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08/12/09 12:53 AM ET

Francisco's homer lifts Lidge, Phils in 12

Closer's struggles continue as he allows tying run in ninth

CHICAGO -- In the end, the Phillies won.

It might have been difficult to remember that following Tuesday's 4-3 victory over the Cubs in 12 innings at Wrigley Field, but a song from The Lonely Island blaring in the visitors' clubhouse served as a good reminder. Ben Francisco hit a game-winning home run to left field to win the game to partially erase the memories of just two Phillies hits through the first 11 innings and Brad Lidge's Major League-leading seventh blown save of the season.

"I'm not happy with how it went, but I'm happy we got the win," Lidge said.

The Phillies, who maintained their 3 1/2-game lead over the Marlins in the National League East, had a crazy day from the jump. Phillies left-hander Jamie Moyer expressed his unhappiness the club demoted him to the bullpen Monday to make room for Pedro Martinez, who makes his Phils debut Wednesday night.

Then the game started and Cubs right-hander Rich Harden had a perfect game through 5 1/3 innings. He walked Carlos Ruiz with one out in the sixth and two batters later, he lost the no-hitter, shutout and lead when Jimmy Rollins crushed a 1-0 fastball to right field for a two-run home run to make it 2-2. The Phillies took a 3-2 lead in the eighth when Cubs right-hander Carlos Marmol loaded the bases with two walks and a hit batsman. Marmol walked Ryan Howard to force in the go-ahead run.

The lead stood until the ninth, when Lidge walked Kosuke Fukudome to start the inning.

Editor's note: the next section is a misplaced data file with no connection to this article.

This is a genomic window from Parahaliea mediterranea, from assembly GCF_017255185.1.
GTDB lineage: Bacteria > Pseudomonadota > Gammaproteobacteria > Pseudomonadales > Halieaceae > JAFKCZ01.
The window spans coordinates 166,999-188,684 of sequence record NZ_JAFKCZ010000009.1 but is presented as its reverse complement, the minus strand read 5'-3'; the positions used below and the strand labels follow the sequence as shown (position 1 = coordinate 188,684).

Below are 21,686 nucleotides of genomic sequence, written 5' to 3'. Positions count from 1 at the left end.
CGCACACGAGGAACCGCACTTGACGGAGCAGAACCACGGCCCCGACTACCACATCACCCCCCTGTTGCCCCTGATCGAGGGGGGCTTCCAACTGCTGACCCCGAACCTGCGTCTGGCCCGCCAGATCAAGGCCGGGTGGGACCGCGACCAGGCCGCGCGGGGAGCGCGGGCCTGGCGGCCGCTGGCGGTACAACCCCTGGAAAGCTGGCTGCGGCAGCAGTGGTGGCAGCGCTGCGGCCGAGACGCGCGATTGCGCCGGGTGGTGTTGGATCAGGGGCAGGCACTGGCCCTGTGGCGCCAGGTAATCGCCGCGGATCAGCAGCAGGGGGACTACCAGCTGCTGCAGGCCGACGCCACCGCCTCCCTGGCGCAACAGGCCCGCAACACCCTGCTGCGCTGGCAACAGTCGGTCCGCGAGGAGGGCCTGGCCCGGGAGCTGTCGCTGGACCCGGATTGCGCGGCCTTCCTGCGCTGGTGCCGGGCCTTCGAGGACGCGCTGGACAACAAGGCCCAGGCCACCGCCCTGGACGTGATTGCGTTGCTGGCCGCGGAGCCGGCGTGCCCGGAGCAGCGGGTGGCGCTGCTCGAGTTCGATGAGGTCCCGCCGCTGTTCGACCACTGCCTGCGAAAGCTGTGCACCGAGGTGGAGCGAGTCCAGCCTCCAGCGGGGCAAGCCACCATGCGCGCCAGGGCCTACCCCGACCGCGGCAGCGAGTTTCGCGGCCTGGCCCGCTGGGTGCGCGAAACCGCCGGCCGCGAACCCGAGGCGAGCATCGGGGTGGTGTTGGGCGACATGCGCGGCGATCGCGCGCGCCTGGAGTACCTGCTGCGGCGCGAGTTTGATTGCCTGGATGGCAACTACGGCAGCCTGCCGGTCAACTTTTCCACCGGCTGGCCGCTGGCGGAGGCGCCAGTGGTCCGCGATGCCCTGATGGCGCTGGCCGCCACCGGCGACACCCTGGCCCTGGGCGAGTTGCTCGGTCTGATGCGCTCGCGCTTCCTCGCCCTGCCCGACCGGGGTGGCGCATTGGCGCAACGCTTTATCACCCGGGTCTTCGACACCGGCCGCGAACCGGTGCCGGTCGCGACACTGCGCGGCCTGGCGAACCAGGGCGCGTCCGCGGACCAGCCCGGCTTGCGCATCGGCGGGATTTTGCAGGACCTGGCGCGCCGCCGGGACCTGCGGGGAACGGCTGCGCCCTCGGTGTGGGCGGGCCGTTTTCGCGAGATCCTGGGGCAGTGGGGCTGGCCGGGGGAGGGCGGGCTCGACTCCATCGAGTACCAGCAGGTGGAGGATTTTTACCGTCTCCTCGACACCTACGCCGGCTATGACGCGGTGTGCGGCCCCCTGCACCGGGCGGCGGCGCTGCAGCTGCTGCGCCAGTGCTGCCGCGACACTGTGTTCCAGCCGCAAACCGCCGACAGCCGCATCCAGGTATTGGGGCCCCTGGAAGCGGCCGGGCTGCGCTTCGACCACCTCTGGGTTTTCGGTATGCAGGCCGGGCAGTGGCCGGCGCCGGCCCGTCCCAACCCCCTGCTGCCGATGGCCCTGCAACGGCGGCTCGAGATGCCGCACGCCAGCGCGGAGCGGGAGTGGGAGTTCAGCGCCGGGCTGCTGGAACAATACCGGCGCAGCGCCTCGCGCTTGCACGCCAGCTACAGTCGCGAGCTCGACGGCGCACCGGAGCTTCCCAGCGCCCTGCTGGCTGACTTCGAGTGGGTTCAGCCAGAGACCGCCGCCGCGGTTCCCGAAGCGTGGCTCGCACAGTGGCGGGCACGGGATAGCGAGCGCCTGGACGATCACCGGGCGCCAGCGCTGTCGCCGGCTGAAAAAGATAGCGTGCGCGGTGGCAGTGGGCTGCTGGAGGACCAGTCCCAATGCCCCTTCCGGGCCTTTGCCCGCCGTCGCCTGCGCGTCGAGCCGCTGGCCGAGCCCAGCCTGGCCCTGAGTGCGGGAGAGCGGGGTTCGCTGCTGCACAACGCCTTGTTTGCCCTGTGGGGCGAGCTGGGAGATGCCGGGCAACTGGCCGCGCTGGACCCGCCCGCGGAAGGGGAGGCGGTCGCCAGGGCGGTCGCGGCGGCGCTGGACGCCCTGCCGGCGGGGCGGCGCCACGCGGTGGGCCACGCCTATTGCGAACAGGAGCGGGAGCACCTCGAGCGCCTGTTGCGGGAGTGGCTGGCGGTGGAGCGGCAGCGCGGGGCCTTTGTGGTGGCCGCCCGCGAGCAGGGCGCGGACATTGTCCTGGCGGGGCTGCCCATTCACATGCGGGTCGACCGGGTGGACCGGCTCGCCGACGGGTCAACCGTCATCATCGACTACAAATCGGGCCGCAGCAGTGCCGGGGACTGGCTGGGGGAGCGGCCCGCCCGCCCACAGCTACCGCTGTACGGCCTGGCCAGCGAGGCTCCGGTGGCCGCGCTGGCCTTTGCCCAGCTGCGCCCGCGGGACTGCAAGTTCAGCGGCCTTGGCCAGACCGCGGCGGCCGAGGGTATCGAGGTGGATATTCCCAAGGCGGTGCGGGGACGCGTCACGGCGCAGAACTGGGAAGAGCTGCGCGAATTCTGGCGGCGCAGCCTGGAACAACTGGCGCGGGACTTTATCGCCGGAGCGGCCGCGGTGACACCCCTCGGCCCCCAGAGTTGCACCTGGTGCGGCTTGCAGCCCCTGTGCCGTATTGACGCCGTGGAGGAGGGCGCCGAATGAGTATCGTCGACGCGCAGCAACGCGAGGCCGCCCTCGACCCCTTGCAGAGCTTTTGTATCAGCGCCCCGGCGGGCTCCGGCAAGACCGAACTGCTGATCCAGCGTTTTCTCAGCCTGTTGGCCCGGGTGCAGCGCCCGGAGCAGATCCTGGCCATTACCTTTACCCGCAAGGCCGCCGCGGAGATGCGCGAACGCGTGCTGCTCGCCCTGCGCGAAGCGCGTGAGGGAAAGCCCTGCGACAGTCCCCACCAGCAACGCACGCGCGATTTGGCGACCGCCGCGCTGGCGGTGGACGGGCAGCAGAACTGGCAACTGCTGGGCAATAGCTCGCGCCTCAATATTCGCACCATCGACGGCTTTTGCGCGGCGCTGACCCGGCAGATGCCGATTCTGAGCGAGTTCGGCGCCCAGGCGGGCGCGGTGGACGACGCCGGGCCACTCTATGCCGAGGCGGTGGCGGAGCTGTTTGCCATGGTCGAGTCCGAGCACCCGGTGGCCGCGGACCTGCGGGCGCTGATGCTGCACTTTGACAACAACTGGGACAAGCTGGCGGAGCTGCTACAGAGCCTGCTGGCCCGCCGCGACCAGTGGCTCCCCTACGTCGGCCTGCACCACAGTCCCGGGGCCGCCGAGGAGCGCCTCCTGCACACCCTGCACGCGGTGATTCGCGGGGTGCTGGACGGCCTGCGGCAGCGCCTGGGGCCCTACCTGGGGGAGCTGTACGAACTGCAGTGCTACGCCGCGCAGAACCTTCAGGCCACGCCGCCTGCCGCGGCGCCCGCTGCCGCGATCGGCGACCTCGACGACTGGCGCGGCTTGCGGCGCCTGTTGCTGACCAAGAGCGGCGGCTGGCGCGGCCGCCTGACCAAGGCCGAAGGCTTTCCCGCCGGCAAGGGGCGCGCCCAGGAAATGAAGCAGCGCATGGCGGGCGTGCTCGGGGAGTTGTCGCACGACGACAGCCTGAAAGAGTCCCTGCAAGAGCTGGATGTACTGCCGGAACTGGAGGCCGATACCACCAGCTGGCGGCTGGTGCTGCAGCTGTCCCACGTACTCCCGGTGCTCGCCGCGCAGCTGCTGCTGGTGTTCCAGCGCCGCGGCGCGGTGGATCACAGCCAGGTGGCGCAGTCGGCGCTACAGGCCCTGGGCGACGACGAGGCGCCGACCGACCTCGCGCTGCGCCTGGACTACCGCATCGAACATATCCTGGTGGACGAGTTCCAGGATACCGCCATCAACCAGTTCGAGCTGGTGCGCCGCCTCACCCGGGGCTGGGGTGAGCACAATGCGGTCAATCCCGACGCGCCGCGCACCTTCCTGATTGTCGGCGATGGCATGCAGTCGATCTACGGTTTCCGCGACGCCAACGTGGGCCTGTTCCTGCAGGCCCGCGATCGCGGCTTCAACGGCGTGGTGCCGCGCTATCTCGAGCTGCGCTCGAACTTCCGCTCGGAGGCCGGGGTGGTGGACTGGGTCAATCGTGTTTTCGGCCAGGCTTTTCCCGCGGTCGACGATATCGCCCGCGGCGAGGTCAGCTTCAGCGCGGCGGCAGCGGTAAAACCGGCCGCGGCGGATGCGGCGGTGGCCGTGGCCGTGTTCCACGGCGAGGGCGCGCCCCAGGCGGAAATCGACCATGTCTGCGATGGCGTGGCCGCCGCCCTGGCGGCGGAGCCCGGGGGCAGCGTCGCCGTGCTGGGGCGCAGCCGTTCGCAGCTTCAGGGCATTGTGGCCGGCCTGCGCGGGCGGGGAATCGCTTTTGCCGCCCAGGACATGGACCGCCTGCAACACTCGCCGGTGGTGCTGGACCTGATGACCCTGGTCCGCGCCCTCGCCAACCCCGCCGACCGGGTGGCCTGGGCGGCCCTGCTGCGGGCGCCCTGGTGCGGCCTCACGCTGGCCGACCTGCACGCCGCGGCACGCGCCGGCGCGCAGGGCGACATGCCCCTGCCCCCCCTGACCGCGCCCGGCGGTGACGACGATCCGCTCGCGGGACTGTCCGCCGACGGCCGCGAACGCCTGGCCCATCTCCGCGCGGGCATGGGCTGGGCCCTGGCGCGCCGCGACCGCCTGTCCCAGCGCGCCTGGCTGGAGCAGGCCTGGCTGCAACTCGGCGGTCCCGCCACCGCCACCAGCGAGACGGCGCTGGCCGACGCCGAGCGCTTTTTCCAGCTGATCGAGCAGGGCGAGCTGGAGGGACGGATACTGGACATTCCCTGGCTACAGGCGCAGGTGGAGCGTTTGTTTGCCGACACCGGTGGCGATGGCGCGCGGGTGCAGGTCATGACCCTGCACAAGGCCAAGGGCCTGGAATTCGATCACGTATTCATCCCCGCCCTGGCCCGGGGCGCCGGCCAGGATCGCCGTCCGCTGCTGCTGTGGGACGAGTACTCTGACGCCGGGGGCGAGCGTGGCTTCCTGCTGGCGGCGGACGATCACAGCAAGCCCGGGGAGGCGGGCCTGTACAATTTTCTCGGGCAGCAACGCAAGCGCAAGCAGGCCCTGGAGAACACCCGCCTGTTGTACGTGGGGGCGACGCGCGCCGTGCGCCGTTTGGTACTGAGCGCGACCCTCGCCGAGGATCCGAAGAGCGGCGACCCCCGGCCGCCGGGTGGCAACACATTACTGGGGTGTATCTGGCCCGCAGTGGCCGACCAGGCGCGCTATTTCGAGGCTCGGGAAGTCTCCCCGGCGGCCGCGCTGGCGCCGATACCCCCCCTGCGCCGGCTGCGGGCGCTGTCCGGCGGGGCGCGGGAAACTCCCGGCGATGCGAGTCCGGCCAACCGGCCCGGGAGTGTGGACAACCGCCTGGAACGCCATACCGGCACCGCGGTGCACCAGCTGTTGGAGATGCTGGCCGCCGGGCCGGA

"I guess I could have made them a little closer so they could be called strikes," Lidge said of the pitches to Fukudome. "I was definitely frustrated by it. I'll just leave it at that. But the bottom line is it's a leadoff walk in a one-run game and it kills you."

After Ryan Theriot sacrificed Fukudome to second base, Milton Bradley laced a single to right-center field to score the tying run.

It was Lidge's first blown save since June 6, but his continued struggles must be a concern for Philadelphia with 52 games to play. Lidge is 0-4 with a 7.29 ERA, which is the highest ERA of any reliever in baseball. His 75 percent saves completion percentage is the third-worst in the Majors.

The theory early in the season is that inflammation in Lidge's right knee caused him problems. He was 0-3 with a 7.29 ERA and 13 saves in 19 opportunities before he went on the 15-day disabled list in June. Opponents had hit .306 against him.

The DL stint was supposed to right the ship and to some extent it had. Lidge is 8-for-9 in save opportunities since he returned from the DL. But he also is 0-1 with a 7.31 ERA, and opponents have hit .276 against him.

"Lidge is kind of a confidence kind of guy," Phillies manager Charlie Manuel said. "I keep saying he's going to get into a groove, and once he gets into a groove and everything he'll be OK."

But it is mid-August.

It is getting late.

"Well, I might keep saying that until the end of the [regular] season," Manuel said. "What the hell? I might be saying that on the last day of the season. I don't know. He's our closer. What the hell? We've got to get through this. That's how I look at it."

That is how Lidge must look at it, too.

"It's kind of two steps forward, one step back, for whatever reason," Lidge said. "Nothing is hurt. I'm getting good movement, good action on my pitches. But there have been a couple sliders I've left up in the zone. That's been a little inconsistent for me, but my fastball has felt as good as it has felt all year. I feel healthy and I feel good. I would expect to be doing better than I have been doing."

Thankfully for Lidge, he worked out of the inning without further damage and Tyler Walker, Scott Eyre and Chad Durbin combined to throw three scoreless innings in relief before Francisco hit a slider off Cubs closer Kevin Gregg for a home run.

"It was a 1-1 slider, right at the bottom edge of the zone," Gregg said. "That's kind of where we try to make our living. He just happened to hit it in the basket."

It was a grind, but it was a victory.

"It felt good to get a big hit like that in a pennant race," Francisco said. "I'm excited to be here. I'm excited to be playing baseball for a team with a chance to go to the playoffs."

Todd Zolecki is a reporter for MLB.com. This story was not subject to the approval of Major League Baseball or its clubs.